The son of 'El Chapo' Guzman's shadowy business partner just busted out of prison

Juan Jose Esparragoza Monzon El Negro El Azul Sinaloa cartel Mexico

Suspected Mexican drug trafficker Juan Jose Esparragoza Monzon, aka El Negro, reportedly escaped from a prison in the city of Culiacan in northwest Mexico’s Sinaloa state on Thursday afternoon.

Monzon, who was captured January 19, is the son of Juan Jose Esparragoza Moreno, who is a longtime partner of Joaquin “El Chapo” Guzman in the upper echelon of the Sinaloa cartel.

Moreno, known as El Azul, is believed to be a major player in the cartel but has remained out of the public view. Rumors have recently emerged that he died of a heart attack in 2014.

Monzon reportedly broke out with four other high-danger prisoners, and all of them are believed to be connected to the Sinaloa cartel.

According to Sinaloa-based newspaper Rio Doce, the alarm was sounded at 12:30 p.m. on Thursday, calling for support from three levels of government. Two hours later, a search operation began around the prison but did not locate Monzon or his fellow escapees.

El Azul sinaloa cartel

According to the deputy secretary of public security for Sinaloa state, authorities at the prison realized there had been an escape after a 911 call came in reporting someone had been wounded inside the facility.

He also said the method of their escape couldn’t be known until the Mexican attorney general was able to mount an investigation.

Monzon, accused of some 20 years of involvement with the Sinaloa cartel, is considered to be part of the cartel’s intermediate generation, between the older, high-ranking members like Guzman and Moreno and “narco juniors” like Guzman’s sons.

The four other men who escaped are believed to be associated with the Sinaloa cartel.

Francisco Javier Zazueta Rosales, aka Pancho Chimal, is suspected of being a chief of sicarios, or hit men, for “El Chapo” Guzman and of ordering and participating in a September 30 ambush in Culiacan that left five Mexican soldiers dead.

The ambush was believed to be an attempt to rescue another cartel figure, El Kevin, who was recently killed.

Culiacan Sinaloa attack narco violence cartel Mexico

Along with Zazueta and Monzon were Jesus Peña Gonzalez, aka El 20, thought to be the security chief for Ismael “El Mayo” Zambada, a top Sinaloa cartel figure who is still free; Alfredo Limon Sanchez, aka El Limon, a confidant of Zambada; and Rafael Guadalupe Felix Nuñez, aka El Changuito Antrax, a financial operator in Los Antrax, an armed group aligned with the Sinaloa cartel.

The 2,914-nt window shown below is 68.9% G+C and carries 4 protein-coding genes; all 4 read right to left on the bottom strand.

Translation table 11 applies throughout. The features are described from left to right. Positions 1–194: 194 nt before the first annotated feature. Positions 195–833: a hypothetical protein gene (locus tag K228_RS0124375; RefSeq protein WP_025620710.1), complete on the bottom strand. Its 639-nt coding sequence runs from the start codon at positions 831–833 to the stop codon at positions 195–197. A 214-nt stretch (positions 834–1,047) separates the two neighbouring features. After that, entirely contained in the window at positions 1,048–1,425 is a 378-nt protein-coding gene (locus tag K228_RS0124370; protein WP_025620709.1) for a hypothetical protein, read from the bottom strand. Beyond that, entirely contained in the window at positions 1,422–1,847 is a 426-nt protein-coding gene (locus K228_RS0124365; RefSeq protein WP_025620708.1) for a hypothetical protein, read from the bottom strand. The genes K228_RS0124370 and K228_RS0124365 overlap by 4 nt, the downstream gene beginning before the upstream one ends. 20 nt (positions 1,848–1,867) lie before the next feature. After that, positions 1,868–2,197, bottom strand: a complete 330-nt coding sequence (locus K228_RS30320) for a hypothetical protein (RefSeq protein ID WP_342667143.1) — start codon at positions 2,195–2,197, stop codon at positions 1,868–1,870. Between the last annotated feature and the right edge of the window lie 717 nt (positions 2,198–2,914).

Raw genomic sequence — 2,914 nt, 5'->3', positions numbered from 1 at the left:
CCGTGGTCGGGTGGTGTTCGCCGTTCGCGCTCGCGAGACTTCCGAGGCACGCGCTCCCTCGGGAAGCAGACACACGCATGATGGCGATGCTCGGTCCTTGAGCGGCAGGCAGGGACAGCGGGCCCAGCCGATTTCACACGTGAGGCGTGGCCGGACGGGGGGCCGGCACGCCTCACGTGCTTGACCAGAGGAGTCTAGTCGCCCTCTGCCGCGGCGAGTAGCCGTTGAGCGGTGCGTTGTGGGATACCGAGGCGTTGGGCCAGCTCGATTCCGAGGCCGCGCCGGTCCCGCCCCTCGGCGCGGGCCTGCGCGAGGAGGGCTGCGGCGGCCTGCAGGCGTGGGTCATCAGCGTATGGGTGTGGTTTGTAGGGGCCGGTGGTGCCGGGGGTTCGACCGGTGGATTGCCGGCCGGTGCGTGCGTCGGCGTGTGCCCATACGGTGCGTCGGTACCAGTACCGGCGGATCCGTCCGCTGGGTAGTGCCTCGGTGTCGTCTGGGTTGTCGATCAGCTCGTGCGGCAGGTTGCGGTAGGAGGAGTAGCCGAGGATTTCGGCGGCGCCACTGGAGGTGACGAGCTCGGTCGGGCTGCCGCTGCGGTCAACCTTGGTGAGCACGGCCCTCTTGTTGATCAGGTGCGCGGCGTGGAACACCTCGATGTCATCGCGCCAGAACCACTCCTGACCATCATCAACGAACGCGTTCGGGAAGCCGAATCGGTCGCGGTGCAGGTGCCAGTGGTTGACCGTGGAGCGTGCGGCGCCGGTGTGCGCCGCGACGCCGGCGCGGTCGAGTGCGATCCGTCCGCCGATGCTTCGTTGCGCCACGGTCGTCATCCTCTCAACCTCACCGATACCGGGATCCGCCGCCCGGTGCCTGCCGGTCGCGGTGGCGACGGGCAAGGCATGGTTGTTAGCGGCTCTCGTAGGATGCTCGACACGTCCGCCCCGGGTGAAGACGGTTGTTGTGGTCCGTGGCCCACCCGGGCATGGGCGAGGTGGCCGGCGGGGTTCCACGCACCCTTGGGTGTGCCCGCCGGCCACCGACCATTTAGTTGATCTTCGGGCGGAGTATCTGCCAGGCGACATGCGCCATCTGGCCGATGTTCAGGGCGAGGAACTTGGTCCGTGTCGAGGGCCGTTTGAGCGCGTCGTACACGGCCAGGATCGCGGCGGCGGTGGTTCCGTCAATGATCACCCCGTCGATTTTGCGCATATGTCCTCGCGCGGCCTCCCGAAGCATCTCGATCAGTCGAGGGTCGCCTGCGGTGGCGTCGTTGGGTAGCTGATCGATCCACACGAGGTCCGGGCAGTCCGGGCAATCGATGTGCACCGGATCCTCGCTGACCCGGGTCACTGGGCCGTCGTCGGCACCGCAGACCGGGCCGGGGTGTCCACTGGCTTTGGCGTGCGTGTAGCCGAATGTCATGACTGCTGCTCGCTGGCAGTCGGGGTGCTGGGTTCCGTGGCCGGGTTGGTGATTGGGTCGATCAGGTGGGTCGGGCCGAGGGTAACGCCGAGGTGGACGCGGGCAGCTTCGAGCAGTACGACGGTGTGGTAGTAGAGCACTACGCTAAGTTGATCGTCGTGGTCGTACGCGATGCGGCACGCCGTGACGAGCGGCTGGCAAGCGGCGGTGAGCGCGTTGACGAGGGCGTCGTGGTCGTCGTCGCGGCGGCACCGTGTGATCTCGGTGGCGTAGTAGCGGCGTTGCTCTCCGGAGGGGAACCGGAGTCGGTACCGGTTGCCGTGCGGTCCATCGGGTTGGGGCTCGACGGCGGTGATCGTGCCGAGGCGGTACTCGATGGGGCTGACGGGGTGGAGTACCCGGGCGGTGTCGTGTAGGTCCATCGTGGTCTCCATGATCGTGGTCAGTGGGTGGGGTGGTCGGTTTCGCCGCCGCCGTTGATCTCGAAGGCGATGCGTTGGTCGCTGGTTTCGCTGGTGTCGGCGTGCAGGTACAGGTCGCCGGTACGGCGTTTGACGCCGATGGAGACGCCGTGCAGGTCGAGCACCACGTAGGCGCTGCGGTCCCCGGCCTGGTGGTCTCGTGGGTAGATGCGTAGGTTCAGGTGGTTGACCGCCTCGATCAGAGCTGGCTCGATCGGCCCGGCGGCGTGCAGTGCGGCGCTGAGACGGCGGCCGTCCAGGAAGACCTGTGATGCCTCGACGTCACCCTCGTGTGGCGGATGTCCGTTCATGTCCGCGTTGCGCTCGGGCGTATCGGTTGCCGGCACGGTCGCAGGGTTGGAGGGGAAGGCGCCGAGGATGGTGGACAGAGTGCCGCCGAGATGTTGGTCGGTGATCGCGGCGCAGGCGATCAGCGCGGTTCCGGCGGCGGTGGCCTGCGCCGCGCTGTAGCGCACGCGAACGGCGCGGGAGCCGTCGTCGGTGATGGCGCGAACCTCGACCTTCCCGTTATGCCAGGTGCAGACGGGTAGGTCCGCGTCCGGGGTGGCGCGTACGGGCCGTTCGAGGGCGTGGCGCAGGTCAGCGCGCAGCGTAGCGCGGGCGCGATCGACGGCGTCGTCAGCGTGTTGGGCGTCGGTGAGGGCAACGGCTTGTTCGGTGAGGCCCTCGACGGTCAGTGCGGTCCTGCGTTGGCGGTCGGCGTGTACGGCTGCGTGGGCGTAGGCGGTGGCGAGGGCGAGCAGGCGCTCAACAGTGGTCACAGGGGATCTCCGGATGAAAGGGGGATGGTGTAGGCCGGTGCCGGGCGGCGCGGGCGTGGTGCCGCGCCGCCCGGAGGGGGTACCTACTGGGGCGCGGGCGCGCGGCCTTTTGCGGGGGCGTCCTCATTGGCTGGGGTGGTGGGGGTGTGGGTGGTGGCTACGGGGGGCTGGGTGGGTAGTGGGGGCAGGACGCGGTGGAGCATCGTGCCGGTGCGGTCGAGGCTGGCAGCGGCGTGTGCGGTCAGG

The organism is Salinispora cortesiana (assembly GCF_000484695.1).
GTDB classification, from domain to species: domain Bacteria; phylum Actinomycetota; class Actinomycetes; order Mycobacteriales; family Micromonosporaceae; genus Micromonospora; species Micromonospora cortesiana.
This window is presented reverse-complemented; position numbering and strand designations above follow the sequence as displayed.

Despite their high profiles, judicial orders had reportedly halted the transfer to maximum-security facilities of Monzon, one of Mexico’s 122 priority criminal suspects, and Zazueta.

Mexican federal registries seen by Mexican newspaper Milenio showed that the order to hold Monzon in Culiacan had been granted on January 23 by a judge in the fourth district in Sinaloa. Zazueta was granted a similar order on February 21 by the same judge. Monzon won a second suspension in another court on January 30.

The escape comes at an especially fraught time for Sinaloa state and its eponymous cartel.

Mexico Sinaloa state Culiacan shooting killings violence

Since the capture of “El Chapo” Guzman in January 2016, the region has seen the effects of what appears to be infighting between remaining members of the cartel, including an attack in the municipality of Badiraguato, where Guzman and several other top Sinaloa capos are from. (Guzman’s mother still lives there and was forced from her home by the attack.)

That fighting has intensified in the wake of Guzman’s extradition on January 19.

In early February, two of Guzman’s sons and “El Mayo” Zambada were reportedly ambushed by another high-ranking Sinaloa cartel member, Damaso Lopez Nuñez.

Some reports attributed the attack to Damaso Lopez Serrano, the son of Lopez Nuñez who is thought to be the founder of Los Antrax, the armed group for which one of the escapees worked.

SEE ALSO: ‘I don’t give a damn who you are’: The roadside showdown that made a Mexican kingpin a marked man

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